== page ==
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The GPO expands free eBook access

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Earlier this week, the US Government Printing Office announced the expansion of its ebook program to increase public access to government publications. Though the initial release was limited to 100 titles, the plan is to make new titles available each month free of charge. The public, and that includes students and teachers, will now have full-text [...]

Searching Google for contemporaneous news

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A few years back, I mourned the loss of Google’s New Timeline. I still miss that beautiful visual presentation, but you can still use Google News to search contemporaneous news. Contemporaneous news offers students unfiltered, personal connection to the past and forces them to wrestle with issues of bias and historical perspective. Contemporaneous news focuses a media literacy [...]

Celebrating interactive scaffolds

Primary Source Analysis Tool

Even with all those media-rich, glittery new resources out there, I find that I often return to some basics–a few simple, older and newer interactive tools for teaching and learning. Here’s an eclectic list of some handy interactive stand-bys: Primary Sources The powerful, one-page, interactive LOC Primary Source Analysis Tool allows users to choose the [...]

Looking closely at inaugural addresses

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This week many of us will take the timely opportunity to study an important primary source–the Inaugural Address. The New York Times offers a fascinating interactive timeline of word clouds, summaries, and full-text documents. (I suspect today’s address will be posted shortly.) The timeline takes a look at the language of presidential inaugural addresses. The [...]

The LC does CCSS

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Earlier this week, the Teaching with the Library of Congress blog, announced that it has made its already fabulous  teaching resources–designed to inspire analysis, critical thinking, and the value of working with primary sources–more findable for teachers by aligning them to the Common Core State Standards (CCSS). It’s all free and available through a new [...]

UN History Project launched

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Earlier this month, Harvard University’s Department of History announced the launch of the United Nations History Project. Supported by the United Nations Foundation, in cooperation with the Harvard Asia Center and the Joint Center for History and Economics, the site aggregates a wealth of materials for researching and teaching the history of the United Nations [...]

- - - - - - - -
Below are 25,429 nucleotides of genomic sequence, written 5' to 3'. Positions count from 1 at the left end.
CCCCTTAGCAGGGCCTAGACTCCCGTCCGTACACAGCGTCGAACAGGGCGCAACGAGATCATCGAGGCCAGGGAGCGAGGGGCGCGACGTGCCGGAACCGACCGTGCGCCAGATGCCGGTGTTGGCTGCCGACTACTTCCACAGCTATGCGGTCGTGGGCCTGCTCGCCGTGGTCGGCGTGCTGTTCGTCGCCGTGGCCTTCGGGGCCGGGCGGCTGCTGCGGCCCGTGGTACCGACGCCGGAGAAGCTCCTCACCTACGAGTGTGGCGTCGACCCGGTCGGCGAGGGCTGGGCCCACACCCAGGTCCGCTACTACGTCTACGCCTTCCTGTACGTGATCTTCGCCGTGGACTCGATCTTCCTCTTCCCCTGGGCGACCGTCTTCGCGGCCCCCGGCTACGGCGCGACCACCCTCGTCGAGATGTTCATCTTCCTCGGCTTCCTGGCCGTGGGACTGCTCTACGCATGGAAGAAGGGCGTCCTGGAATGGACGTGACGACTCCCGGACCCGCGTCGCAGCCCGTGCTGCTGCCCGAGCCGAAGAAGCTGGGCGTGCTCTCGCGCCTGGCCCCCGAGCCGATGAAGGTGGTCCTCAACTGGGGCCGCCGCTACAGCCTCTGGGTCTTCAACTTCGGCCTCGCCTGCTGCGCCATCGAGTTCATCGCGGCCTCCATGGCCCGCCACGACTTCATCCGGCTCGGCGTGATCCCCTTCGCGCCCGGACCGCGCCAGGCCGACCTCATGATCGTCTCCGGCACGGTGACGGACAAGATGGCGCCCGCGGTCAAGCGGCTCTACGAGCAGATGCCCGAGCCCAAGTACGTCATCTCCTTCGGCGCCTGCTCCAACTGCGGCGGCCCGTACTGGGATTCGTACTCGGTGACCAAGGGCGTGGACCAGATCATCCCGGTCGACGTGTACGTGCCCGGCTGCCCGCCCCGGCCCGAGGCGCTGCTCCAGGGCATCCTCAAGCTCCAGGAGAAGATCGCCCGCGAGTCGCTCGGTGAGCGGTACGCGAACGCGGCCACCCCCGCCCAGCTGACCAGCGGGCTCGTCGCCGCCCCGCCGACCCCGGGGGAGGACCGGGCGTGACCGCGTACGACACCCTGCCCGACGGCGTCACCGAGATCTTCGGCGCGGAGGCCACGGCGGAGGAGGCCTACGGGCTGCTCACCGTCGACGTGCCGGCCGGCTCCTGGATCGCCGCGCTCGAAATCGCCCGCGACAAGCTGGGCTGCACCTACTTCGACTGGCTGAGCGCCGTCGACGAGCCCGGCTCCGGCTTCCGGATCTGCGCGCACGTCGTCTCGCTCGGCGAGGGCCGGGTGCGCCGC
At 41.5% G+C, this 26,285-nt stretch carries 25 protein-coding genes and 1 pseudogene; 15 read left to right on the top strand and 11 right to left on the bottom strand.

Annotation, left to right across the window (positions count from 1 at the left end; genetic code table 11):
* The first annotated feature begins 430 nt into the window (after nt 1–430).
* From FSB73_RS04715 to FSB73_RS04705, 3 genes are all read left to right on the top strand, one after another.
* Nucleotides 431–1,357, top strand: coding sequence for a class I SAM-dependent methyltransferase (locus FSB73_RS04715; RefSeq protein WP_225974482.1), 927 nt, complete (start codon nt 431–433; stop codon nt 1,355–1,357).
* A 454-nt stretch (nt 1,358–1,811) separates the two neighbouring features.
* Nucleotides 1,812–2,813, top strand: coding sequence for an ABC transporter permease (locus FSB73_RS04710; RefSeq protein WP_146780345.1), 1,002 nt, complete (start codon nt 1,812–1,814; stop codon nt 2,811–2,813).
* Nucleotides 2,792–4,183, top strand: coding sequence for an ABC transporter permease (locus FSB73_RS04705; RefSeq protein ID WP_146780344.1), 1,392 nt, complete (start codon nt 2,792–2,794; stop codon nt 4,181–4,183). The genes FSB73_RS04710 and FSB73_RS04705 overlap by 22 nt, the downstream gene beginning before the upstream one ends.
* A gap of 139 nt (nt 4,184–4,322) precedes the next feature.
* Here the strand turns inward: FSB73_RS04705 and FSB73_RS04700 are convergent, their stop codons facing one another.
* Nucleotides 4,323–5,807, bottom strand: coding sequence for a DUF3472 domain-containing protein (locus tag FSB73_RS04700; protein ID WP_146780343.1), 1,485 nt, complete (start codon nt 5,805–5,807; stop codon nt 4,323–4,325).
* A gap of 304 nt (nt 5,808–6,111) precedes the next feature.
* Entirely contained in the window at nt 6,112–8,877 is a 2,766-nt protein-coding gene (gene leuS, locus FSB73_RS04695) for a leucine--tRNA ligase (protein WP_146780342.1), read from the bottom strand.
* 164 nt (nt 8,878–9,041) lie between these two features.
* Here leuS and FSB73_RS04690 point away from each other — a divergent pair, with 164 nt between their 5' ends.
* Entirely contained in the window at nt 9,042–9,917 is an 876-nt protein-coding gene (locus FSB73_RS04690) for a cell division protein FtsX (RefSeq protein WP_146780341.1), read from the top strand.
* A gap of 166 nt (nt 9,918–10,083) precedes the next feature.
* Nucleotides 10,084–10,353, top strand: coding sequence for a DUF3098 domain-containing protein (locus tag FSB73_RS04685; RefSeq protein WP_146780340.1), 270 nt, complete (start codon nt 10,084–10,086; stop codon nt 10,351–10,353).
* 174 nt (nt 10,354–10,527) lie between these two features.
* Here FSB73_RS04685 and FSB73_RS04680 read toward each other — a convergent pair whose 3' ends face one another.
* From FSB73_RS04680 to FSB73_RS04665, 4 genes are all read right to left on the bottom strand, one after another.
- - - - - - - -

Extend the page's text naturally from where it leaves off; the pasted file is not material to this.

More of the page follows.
EUscreen debuts

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Your history and language teachers will be very interested in the recently launched EUscreen. The new multimedia, multilingual portal reaches back to the early 1900s and offers free online access to videos, stills, texts and audio from European broadcasters and audiovisual archives. The About page describes the need for this collaborative project: Although audiovisual content [...]

“Every survivor has a story to tell.” Introducing IWitness & its 1000 stories

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Imagine that you could have 1,000 survivors in your classroom . . . The University of Southern California Shoah Foundation recently launched the BETA version of a truly important gift–a searchable, interactive archive of more than 1000 video testimonies of Holocaust survivors and other witnesses. It is simply one of the most elegant and thoughtfully [...]

The King Center Archive Goes Live! (on Monday)

The King Center in Atlanta recently announced that this year’s commemoration of Dr. King’s birthday will also mark the launch of a new site, the King Center Archive. The project goes live on Monday and will make available thousands of never-before-seen images connected to Dr. King and the Civil Rights Movement. According to the King [...]

Oy yez, Oy Yez, Oh Yay!

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Carol Simpson shared this resource on LM_NET earlier this week.  If your middle or high school teachers explore Supreme Court cases with their learners, if you believe in the importance of civics education, you’ll want to share and add Oyez, Oyez, Oh Yay! to your pathfinders.  Even if you’re not in Texas! The Texas State [...]